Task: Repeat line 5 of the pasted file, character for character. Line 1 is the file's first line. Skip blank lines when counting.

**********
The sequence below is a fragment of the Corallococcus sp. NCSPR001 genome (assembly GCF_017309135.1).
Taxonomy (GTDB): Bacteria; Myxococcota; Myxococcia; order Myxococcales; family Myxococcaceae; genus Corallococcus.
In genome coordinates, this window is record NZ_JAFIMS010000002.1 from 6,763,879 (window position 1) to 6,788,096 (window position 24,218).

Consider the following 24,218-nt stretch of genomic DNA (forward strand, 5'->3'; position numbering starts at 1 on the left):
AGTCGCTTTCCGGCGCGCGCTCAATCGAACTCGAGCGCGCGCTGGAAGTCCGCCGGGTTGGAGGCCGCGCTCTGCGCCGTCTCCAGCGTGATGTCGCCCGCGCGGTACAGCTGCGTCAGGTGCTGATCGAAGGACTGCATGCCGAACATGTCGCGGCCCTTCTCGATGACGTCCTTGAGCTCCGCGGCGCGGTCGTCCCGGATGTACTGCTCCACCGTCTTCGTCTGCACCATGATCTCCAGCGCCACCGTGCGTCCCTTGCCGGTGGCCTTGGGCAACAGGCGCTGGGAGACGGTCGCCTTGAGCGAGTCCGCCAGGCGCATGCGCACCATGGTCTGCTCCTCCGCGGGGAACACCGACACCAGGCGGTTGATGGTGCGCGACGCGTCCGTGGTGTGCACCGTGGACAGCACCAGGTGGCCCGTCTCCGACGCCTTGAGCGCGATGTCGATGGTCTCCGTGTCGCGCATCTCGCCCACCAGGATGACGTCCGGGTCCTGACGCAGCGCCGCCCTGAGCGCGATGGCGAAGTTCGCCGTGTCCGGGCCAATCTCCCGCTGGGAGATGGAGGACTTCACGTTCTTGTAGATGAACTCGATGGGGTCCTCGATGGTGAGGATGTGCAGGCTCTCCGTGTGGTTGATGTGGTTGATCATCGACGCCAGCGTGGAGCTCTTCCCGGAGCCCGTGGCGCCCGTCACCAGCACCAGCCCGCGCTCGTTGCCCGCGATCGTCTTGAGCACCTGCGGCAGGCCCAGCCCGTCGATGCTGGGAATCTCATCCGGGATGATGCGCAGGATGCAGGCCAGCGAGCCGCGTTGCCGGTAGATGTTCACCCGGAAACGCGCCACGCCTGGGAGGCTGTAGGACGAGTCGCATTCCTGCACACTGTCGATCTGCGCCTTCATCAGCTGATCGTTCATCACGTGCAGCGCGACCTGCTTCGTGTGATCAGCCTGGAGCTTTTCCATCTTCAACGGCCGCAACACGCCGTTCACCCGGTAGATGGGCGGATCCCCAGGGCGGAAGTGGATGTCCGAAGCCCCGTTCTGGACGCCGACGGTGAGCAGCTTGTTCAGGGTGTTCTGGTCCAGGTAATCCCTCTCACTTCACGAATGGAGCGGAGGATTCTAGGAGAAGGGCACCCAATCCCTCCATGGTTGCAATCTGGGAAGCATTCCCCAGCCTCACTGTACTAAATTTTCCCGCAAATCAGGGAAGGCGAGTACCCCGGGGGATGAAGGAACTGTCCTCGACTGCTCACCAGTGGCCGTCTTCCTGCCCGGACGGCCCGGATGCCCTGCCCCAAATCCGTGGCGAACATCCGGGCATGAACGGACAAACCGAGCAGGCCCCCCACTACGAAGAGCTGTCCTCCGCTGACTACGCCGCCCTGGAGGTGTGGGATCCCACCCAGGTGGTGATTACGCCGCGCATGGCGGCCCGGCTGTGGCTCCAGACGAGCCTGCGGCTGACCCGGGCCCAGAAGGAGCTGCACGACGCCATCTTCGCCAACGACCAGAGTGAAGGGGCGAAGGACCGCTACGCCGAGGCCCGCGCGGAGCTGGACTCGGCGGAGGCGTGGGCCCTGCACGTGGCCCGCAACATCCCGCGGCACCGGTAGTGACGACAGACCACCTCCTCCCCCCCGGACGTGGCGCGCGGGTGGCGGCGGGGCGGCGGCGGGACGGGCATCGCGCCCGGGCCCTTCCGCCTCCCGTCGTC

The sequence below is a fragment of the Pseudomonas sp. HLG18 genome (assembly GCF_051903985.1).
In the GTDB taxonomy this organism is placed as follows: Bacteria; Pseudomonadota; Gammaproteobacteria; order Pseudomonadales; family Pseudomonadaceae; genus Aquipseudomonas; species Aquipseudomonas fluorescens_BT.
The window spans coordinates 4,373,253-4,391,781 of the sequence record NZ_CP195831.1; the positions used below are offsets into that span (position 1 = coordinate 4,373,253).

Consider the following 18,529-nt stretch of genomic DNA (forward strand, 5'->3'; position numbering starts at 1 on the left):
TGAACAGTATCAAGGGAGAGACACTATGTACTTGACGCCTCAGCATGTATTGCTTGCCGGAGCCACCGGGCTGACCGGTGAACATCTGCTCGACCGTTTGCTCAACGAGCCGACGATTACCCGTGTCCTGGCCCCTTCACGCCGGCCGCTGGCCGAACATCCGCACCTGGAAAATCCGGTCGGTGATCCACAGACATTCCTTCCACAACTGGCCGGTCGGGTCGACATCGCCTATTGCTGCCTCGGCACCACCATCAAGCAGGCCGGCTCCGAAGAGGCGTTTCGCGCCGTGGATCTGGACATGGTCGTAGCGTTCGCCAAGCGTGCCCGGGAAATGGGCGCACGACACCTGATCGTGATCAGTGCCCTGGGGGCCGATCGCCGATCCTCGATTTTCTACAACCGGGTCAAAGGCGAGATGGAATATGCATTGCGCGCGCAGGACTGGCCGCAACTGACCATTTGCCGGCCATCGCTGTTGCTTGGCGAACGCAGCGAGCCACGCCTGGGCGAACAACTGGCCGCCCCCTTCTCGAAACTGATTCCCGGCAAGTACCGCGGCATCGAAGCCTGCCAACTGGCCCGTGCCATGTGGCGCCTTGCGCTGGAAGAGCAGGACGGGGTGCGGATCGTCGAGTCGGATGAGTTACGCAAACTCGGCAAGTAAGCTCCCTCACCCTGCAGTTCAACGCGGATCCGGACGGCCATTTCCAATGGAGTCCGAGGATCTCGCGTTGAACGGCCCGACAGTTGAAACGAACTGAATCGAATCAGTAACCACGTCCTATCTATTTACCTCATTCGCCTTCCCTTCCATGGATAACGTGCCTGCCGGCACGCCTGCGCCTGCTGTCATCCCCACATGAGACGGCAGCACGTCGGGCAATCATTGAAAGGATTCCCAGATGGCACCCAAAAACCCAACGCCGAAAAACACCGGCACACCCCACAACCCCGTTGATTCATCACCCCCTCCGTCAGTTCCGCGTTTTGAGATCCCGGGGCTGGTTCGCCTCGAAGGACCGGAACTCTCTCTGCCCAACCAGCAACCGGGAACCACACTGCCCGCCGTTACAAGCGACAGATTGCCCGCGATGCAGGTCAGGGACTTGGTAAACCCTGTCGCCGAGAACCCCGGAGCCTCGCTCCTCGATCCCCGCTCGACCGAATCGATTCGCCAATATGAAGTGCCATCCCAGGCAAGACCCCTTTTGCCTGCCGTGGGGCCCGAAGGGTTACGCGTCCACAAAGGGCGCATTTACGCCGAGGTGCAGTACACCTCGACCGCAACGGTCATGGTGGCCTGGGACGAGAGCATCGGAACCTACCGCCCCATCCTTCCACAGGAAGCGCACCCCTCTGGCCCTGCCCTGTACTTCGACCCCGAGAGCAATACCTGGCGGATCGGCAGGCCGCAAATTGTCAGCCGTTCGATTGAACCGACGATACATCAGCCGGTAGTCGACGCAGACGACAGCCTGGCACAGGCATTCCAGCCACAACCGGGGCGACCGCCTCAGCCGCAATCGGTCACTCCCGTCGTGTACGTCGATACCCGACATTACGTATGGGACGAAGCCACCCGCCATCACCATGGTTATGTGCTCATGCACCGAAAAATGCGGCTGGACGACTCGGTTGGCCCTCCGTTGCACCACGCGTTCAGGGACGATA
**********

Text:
AGTCGCTTTCCGGCGCGCGCTCAATCGAACTCGAGCGCGCGCTGGAAGTCCGCCGGGTTGGAGGCCGCGCTCTGCGCCGTCTCCAGCGTGATGTCGCCCGCGCGGTACAGCTGCGTCAGGTGCTGATCGAAGGACTGCATGCCGAACATGTCGCGGCCCTTCTCGATGACGTCCTTGAGCTCCGCGGCGCGGTCGTCCCGGATGTACTGCTCCACCGTCTTCGTCTGCACCATGATCTCCAGCGCCACCGTGCGTCCCTTGCCGGTGGCCTTGGGCAACAGGCGCTGGGAGACGGTCGCCTTGAGCGAGTCCGCCAGGCGCATGCGCACCATGGTCTGCTCCTCCGCGGGGAACACCGACACCAGGCGGTTGATGGTGCGCGACGCGTCCGTGGTGTGCACCGTGGACAGCACCAGGTGGCCCGTCTCCGACGCCTTGAGCGCGATGTCGATGGTCTCCGTGTCGCGCATCTCGCCCACCAGGATGACGTCCGGGTCCTGACGCAGCGCCGCCCTGAGCGCGATGGCGAAGTTCGCCGTGTCCGGGCCAATCTCCCGCTGGGAGATGGAGGACTTCACGTTCTTGTAGATGAACTCGATGGGGTCCTCGATGGTGAGGATGTGCAGGCTCTCCGTGTGGTTGATGTGGTTGATCATCGACGCCAGCGTGGAGCTCTTCCCGGAGCCCGTGGCGCCCGTCACCAGCACCAGCCCGCGCTCGTTGCCCGCGATCGTCTTGAGCACCTGCGGCAGGCCCAGCCCGTCGATGCTGGGAATCTCATCCGGGATGATGCGCAGGATGCAGGCCAGCGAGCCGCGTTGCCGGTAGATGTTCACCCGGAAACGCGCCACGCCTGGGAGGCTGTAGGACGAGTCGCATTCCTGCACACTGTCGATCTGCGCCTTCATCAGCTGATCGTTCATCACGTGCAGCGCGACCTGCTTCGTGTGATCAGCCTGGAGCTTTTCCATCTTCAACGGCCGCAACACGCCGTTCACCCGGTAGATGGGCGGATCCCCAGGGCGGAAGTGGATGTCCGAAGCCCCGTTCTGGACGCCGACGGTGAGCAGCTTGTTCAGGGTGTTCTGGTCCAGGTAATCCCTCTCACTTCACGAATGGAGCGGAGGATTCTAGGAGAAGGGCACCCAATCCCTCCATGGTTGCAATCTGGGAAGCATTCCCCAGCCTCACTGTACTAAATTTTCCCGCAAATCAGGGAAGGCGAGTACCCCGGGGGATGAAGGAACTGTCCTCGACTGCTCACCAGTGGCCGTCTTCCTGCCCGGACGGCCCGGATGCCCTGCCCCAAATCCGTGGCGAACATCCGGGCATGAACGGACAAACCGAGCAGGCCCCCCACTACGAAGAGCTGTCCTCCGCTGACTACGCCGCCCTGGAGGTGTGGGATCCCACCCAGGTGGTGATTACGCCGCGCATGGCGGCCCGGCTGTGGCTCCAGACGAGCCTGCGGCTGACCCGGGCCCAGAAGGAGCTGCACGACGCCATCTTCGCCAACGACCAGAGTGAAGGGGCGAAGGACCGCTACGCCGAGGCCCGCGCGGAGCTGGACTCGGCGGAGGCGTGGGCCCTGCACGTGGCCCGCAACATCCCGCGGCACCGGTAGTGACGACAGACCACCTCCTCCCCCCCGGACGTGGCGCGCGGGTGGCGGCGGGGCGGCGGCGGGACGGGCATCGCGCCCGGGCCCTTCCGCCTCCCGTCGTC